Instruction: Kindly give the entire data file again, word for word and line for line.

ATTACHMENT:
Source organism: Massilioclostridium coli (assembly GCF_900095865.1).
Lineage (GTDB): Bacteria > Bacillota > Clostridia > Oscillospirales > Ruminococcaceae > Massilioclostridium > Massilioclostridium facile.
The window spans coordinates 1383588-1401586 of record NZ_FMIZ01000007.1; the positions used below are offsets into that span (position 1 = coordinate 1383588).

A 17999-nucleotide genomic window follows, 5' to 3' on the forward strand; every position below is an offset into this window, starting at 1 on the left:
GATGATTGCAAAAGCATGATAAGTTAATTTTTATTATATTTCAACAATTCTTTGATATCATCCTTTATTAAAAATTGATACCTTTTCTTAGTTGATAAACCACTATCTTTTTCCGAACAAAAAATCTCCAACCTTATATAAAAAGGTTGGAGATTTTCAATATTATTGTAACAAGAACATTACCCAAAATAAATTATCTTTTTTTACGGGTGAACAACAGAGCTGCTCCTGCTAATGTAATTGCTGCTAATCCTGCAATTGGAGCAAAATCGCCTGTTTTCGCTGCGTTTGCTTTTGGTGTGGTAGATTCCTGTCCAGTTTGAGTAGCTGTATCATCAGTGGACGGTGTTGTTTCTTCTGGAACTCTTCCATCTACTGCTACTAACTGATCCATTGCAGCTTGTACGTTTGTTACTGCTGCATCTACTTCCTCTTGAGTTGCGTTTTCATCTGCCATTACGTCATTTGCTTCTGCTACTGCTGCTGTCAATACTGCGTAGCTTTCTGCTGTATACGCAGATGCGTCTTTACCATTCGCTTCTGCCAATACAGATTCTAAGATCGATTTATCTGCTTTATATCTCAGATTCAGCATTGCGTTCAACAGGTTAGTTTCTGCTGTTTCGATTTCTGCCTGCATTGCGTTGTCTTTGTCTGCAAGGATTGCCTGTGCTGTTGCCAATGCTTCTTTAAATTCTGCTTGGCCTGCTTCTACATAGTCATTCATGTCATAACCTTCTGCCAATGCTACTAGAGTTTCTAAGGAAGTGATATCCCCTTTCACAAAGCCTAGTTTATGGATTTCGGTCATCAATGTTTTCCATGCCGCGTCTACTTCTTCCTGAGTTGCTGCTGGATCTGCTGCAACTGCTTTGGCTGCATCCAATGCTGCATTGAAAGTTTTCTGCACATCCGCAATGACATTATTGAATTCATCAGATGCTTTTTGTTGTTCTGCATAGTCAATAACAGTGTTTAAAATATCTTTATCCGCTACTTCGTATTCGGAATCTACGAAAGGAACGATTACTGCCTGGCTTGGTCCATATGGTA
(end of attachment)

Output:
Source organism: Massilioclostridium coli (assembly GCF_900095865.1).
Lineage (GTDB): Bacteria > Bacillota > Clostridia > Oscillospirales > Ruminococcaceae > Massilioclostridium > Massilioclostridium facile.
The window spans coordinates 1383588-1401586 of record NZ_FMIZ01000007.1; the positions used below are offsets into that span (position 1 = coordinate 1383588).

A 17999-nucleotide genomic window follows, 5' to 3' on the forward strand; every position below is an offset into this window, starting at 1 on the left:
GATGATTGCAAAAGCATGATAAGTTAATTTTTATTATATTTCAACAATTCTTTGATATCATCCTTTATTAAAAATTGATACCTTTTCTTAGTTGATAAACCACTATCTTTTTCCGAACAAAAAATCTCCAACCTTATATAAAAAGGTTGGAGATTTTCAATATTATTGTAACAAGAACATTACCCAAAATAAATTATCTTTTTTTACGGGTGAACAACAGAGCTGCTCCTGCTAATGTAATTGCTGCTAATCCTGCAATTGGAGCAAAATCGCCTGTTTTCGCTGCGTTTGCTTTTGGTGTGGTAGATTCCTGTCCAGTTTGAGTAGCTGTATCATCAGTGGACGGTGTTGTTTCTTCTGGAACTCTTCCATCTACTGCTACTAACTGATCCATTGCAGCTTGTACGTTTGTTACTGCTGCATCTACTTCCTCTTGAGTTGCGTTTTCATCTGCCATTACGTCATTTGCTTCTGCTACTGCTGCTGTCAATACTGCGTAGCTTTCTGCTGTATACGCAGATGCGTCTTTACCATTCGCTTCTGCCAATACAGATTCTAAGATCGATTTATCTGCTTTATATCTCAGATTCAGCATTGCGTTCAACAGGTTAGTTTCTGCTGTTTCGATTTCTGCCTGCATTGCGTTGTCTTTGTCTGCAAGGATTGCCTGTGCTGTTGCCAATGCTTCTTTAAATTCTGCTTGGCCTGCTTCTACATAGTCATTCATGTCATAACCTTCTGCCAATGCTACTAGAGTTTCTAAGGAAGTGATATCCCCTTTCACAAAGCCTAGTTTATGGATTTCGGTCATCAATGTTTTCCATGCCGCGTCTACTTCTTCCTGAGTTGCTGCTGGATCTGCTGCAACTGCTTTGGCTGCATCCAATGCTGCATTGAAAGTTTTCTGCACATCCGCAATGACATTATTGAATTCATCAGATGCTTTTTGTTGTTCTGCATAGTCAATAACAGTGTTTAAAATATCTTTATCCGCTACTTCGTATTCGGAATCTACGAAAGGAACGATTACTGCCTGGCTTGGTCCATATGGTA